It was approximately a week ago when I was walking from the South Kensington tube station towards my sister’s flat in the nearby Glendower Place. It was around 10:30 pm and I just got back from Paris via the Eurostar. It was a short and stingy trip due to my voluntarily tight budget. Still, in my pocket were a piece of €50 note and a piece of £50 note. I guess it’s enough for me to spend in the next two or three days before I go back home.

Although it was a short walk to Glendower Place, it was cold and dark. There was a light drizzle that made the coldness even more chilling. I can’t wait to get to my warm room in the basement of Jerome House and make myself a cup of hot coffee. Suddenly, from the darkness in front of me, came a huge man, hauling a huge suit luggage behind him.

“Excuse me. Could you please spare me a few pounds? I just got robbed, I’ve lost everything”, the man dejectedly showed his torn side pocket of his trousers. Seemed like it was slit by a thin razor, which was a normal method used by many European pick-pockets. He spoke sorrowfully in a North American accent, a tourist maybe. The pale streetlight shone on his eyes, red and watered, like he had just finished crying shortly before he met me.

Treasuring the cash that I have, even though I felt sorry for that person, I shun away. I’d given him some cash if I had small change. But it was not his day. I felt bad. Uttering, “I’m sorry” repeatedly to him as I walked away made it even more depressing.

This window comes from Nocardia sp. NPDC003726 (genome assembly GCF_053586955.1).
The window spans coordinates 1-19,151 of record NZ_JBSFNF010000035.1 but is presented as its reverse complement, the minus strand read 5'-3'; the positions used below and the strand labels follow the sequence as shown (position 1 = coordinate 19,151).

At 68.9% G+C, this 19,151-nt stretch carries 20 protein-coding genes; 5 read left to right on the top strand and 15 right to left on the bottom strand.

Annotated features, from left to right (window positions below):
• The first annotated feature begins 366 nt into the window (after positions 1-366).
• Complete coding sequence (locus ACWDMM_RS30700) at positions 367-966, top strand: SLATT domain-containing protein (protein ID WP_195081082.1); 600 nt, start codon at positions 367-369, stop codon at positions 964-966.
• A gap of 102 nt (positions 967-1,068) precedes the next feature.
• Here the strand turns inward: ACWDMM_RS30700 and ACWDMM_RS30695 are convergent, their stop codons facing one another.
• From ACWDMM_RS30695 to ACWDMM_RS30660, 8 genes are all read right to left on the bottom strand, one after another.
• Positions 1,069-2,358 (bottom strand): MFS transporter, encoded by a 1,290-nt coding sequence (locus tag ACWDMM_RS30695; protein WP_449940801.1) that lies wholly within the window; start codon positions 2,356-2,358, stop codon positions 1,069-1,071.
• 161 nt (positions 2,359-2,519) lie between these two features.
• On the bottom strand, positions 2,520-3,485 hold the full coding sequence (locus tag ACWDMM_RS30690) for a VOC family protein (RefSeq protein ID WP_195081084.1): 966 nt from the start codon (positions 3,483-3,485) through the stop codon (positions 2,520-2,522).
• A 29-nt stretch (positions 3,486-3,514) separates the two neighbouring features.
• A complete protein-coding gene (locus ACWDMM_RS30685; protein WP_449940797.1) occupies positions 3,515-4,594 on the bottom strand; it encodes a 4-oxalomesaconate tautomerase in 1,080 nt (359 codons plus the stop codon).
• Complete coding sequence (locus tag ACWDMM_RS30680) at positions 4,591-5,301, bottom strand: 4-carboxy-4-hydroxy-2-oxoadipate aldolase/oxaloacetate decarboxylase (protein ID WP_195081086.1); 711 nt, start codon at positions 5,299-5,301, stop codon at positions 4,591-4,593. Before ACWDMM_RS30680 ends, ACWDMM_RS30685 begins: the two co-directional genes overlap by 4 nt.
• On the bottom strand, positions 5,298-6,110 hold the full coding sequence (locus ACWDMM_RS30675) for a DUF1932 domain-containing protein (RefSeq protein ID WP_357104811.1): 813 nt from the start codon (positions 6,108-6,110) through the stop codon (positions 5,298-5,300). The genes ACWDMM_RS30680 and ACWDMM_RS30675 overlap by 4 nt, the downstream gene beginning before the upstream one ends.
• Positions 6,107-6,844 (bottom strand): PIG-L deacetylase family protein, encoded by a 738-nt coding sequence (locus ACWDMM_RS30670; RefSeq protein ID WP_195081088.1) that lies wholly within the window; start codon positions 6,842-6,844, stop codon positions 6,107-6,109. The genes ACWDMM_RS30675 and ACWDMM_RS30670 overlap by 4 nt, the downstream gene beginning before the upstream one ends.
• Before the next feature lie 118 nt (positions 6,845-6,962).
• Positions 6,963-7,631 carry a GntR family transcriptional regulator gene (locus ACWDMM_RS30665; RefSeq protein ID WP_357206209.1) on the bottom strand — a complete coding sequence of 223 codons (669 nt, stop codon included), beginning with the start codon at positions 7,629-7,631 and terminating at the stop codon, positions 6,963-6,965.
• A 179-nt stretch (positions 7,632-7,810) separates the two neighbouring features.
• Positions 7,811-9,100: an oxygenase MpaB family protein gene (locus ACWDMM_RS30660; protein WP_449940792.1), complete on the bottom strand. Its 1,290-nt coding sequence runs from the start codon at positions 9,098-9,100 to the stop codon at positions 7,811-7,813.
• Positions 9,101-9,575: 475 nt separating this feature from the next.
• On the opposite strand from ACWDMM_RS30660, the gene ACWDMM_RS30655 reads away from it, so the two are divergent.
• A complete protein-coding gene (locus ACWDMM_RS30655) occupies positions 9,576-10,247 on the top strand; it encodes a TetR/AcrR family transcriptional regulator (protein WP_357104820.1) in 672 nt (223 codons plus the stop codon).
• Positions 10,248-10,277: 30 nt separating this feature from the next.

After a few steps, I could still hear him begging, “Please”. I continued walking.


It was approximately a week later and I had just finished work at a client’s office somewhere in KL Sentral. It was 10:30 pm and I was walking towards the entrance of Plaza Sentral’s basement car park. Then a woman approached me. “Sir, can you help us? My husband and I had just arrived from JB this evening and we were robbed. My husband was badly beaten. Could you spare us a few Ringgit?” Her husband then appeared, hauling a huge suit luggage behind him. I looked at the man’s face under the pale streetlight and I could see a fresh gash on his lower lip, slightly bloodied. “Yes sir, please help us. Just a few Ringgit so that we could find a way to return home”, the husband spoke with a lisp, probably because of the gash on his mouth.

Ah, the same scenario within a week! I stood there analyzing the two characters in front of me. My mind reminded me to the event in London a week before. If it wasn’t because of the previous event, I would’ve walked away without hesitation. But I stood there considering the whole thing. In my pocket was a single piece of RM50 note (Yes, I don’t carry much cash with me. I’m stingy, even towards myself).

“Tuhan saja boleh balas jasa baik encik kalau encik tolong kami”

I stopped analyzing and said, “I’m going down the basement to pay for my parking. If I decided by then to help you guys, I’ll come back”. I walked away, still indecisive. In my mind I pictured the couple’s sorry faces, and also the pitiful North American guy.

I paid RM4.00 for my parking. The parking attendant returned to me two RM20 notes, an RM5 note and an RM1 note. Now, if I were to help the couple, which note should I give away? I walked past my car. I slowly dragged my legs up the stairs and soon after, I was in front of the couple once again.

“Here’s RM20. Please take care”

There were words of commendation and gratefulness uttered by the couple. Also, a subsequent discussion about giving my bank account number to them for a return payment but it was swiftly dropped.

“Tuhan saja boleh balas jasa baik encik sebab tolong kami”

Well, if it was a scam, then it’s a scam. As simple as that. If not, hopefully they’re alright. I also hope that the North American guy is doing alright too.